Accumulators for automatic pressure control in water supply systems (see booster systems) are usually installed vertically; few are installed horizontally. See Figure 1 Accumulator
The size of the accumulator depends on the number of starts (Z) of the pump set per hour. The number of startups depends on many factors. Information about the starting frequency should be obtained from the motor supplier (see starting frequency).
At the starting pressure (pe), the selected minimum water level must ensure that air cannot enter the discharge line under any circumstances. Therefore, the volume (V) of the accumulator should be selected to be 25% to 40% larger than the required effective accumulator volume (J). A compressed air shut-off valve can be provided as an additional component. The purpose is to prevent compressed air from entering the discharge line. If piping arrangements (such as domestic water supply systems) and horizontal vessels are unfavorable, the water level must be checked. If necessary, the connection must be placed in a lower position (eg dome).
The safety margin of 25% in the formula given below is used for battery selection.
The proportion of available water (S) to the total volume (V) depends only on the starting pressure and the stopping pressure, which can be calculated by:
In an installation with multiple identical pumps, the size of the accumulator can be reduced by periodically switching between pumps to increase the number of starts and stops. Membrane accumulators are usually used in smaller units. These eliminate the need for compressed air shut-off valves or compressors. In this case, in addition to the effective volume (J), no additional volume of 25% to 40% is required.
The number of pumps in the booster system is independent of the calculation of the accumulator volume. If multiple pumps with different flow rates are used, the maximum pump average flow rate should be used in the formula. For systems in which multiple pumps perform flow control and only the base load pump starts and stops based on pressure, the accumulator size should be calculated based on the base load pump.
If such a smaller container can be accommodated in the available space more easily, the calculated accumulator volume needs to be subdivided among multiple accumulators, thereby reducing system cost. When distributing the volume between the two accumulators, the pressure settings for starting and stopping the pump can be set in such a way that the second accumulator is only filled with air.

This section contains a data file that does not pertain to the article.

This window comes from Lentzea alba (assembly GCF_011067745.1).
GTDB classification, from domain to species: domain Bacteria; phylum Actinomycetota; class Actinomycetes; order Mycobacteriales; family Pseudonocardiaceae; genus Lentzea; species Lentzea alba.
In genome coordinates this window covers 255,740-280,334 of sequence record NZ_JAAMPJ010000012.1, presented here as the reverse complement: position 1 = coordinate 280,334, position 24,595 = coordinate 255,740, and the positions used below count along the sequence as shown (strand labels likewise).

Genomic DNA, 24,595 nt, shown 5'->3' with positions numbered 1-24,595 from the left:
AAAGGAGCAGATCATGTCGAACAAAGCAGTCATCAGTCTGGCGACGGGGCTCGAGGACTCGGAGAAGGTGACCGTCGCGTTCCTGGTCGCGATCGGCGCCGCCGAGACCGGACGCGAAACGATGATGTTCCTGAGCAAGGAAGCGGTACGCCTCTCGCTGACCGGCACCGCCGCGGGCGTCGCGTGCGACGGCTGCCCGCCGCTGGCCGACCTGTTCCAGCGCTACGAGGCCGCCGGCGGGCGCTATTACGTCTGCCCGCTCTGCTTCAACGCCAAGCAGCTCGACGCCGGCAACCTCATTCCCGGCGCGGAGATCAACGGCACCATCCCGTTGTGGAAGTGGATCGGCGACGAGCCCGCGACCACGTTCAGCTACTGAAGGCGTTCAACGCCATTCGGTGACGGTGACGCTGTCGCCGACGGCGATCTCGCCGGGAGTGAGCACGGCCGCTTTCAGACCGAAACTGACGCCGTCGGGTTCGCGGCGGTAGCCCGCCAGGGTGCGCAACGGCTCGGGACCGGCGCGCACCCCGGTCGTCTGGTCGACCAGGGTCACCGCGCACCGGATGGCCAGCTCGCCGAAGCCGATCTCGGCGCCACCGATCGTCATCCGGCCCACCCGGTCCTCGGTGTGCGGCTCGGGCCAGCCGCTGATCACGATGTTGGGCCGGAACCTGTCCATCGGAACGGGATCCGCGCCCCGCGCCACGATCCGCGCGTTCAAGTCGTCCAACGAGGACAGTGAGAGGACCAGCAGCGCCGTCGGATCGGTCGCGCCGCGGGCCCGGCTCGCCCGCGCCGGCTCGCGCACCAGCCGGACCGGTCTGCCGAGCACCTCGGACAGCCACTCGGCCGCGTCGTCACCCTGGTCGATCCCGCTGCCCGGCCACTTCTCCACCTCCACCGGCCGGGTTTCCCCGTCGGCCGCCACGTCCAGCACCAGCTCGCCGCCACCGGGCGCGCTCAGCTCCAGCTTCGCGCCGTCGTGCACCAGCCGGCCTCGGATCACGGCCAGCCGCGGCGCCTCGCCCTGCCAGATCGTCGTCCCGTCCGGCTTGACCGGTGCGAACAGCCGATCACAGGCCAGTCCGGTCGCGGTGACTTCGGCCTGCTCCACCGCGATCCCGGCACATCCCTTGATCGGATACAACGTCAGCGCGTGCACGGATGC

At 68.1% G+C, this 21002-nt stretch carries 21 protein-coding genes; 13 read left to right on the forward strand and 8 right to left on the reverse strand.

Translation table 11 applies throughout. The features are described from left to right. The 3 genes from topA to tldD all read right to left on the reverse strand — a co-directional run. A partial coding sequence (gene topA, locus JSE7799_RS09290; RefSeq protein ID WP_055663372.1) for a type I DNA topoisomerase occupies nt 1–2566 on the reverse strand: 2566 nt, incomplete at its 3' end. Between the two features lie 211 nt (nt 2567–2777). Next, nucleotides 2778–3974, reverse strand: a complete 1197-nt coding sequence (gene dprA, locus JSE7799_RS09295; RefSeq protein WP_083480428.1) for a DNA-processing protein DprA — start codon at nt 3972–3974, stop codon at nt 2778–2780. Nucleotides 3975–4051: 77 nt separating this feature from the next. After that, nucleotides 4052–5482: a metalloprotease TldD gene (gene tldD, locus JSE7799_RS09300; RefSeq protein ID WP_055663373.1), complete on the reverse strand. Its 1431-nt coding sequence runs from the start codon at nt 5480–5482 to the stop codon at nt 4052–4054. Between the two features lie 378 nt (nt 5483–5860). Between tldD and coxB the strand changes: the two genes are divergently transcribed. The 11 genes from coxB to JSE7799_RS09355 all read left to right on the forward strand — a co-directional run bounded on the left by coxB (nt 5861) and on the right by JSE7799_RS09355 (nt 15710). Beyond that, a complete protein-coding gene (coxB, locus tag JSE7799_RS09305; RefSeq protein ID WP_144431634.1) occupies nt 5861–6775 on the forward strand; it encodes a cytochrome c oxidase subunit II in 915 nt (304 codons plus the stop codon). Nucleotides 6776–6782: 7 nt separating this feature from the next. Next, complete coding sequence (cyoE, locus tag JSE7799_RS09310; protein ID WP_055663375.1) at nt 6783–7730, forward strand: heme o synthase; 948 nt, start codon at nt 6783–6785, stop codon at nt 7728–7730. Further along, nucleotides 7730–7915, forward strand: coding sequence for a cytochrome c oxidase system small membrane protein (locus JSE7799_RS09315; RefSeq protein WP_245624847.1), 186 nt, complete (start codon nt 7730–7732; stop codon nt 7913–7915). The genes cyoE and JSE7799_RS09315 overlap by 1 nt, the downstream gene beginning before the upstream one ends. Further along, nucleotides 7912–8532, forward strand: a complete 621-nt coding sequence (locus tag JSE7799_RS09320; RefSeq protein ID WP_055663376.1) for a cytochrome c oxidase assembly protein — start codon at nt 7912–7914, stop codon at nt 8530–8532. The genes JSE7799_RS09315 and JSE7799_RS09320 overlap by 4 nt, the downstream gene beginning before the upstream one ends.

If the volume is distributed to more than two accumulators, these accumulators must be connected through the gas (air) side to ensure that each accumulator is used evenly. See Figure 3 Accumulator
Since a certain percentage of the air in the accumulator is gradually absorbed by the pressure, the compressed air in the container must usually be replenished from time to time by the compressor. The size of the compressor depends on its suction capacity (Qk). The choice of compressor depends on the time (T) required to fill the entire accumulator volume. It is assumed that only two-thirds of the accumulator volume (equivalent to the water level at the stop pressure) must be filled with compressed air. The filling time should not exceed eight hours.
The suction (m3 / h) is:
The working pressure of the compressor should at least correspond to the maximum stop pressure of the pump. The safety valve on the compressor must be preset to ensure that the maximum allowable working pressure of the accumulator is not exceeded.
According to the accident prevention regulations for pressure vessels (German Professional Association for Gas and Water Plants, Düsseldorf), it is not mandatory to install a safety valve on the accumulator of the centrifugal pump, as long as the H / Q curve of the pump (see characteristics Curve) may not exceed 1.1 times the maximum allowable working pressure of the container, and take measures to prevent the pump from severely overspeeding.
Accumulators are welded, cast, riveted, and occasionally trimmed in a strip-wound structure (used for very high pressures and temperatures in the chemical industry). The materials used are steel plates (boiler plates), non-ferrous metal plates, cast steel and plastics. The design and operation data of commonly used accumulators have been standardized.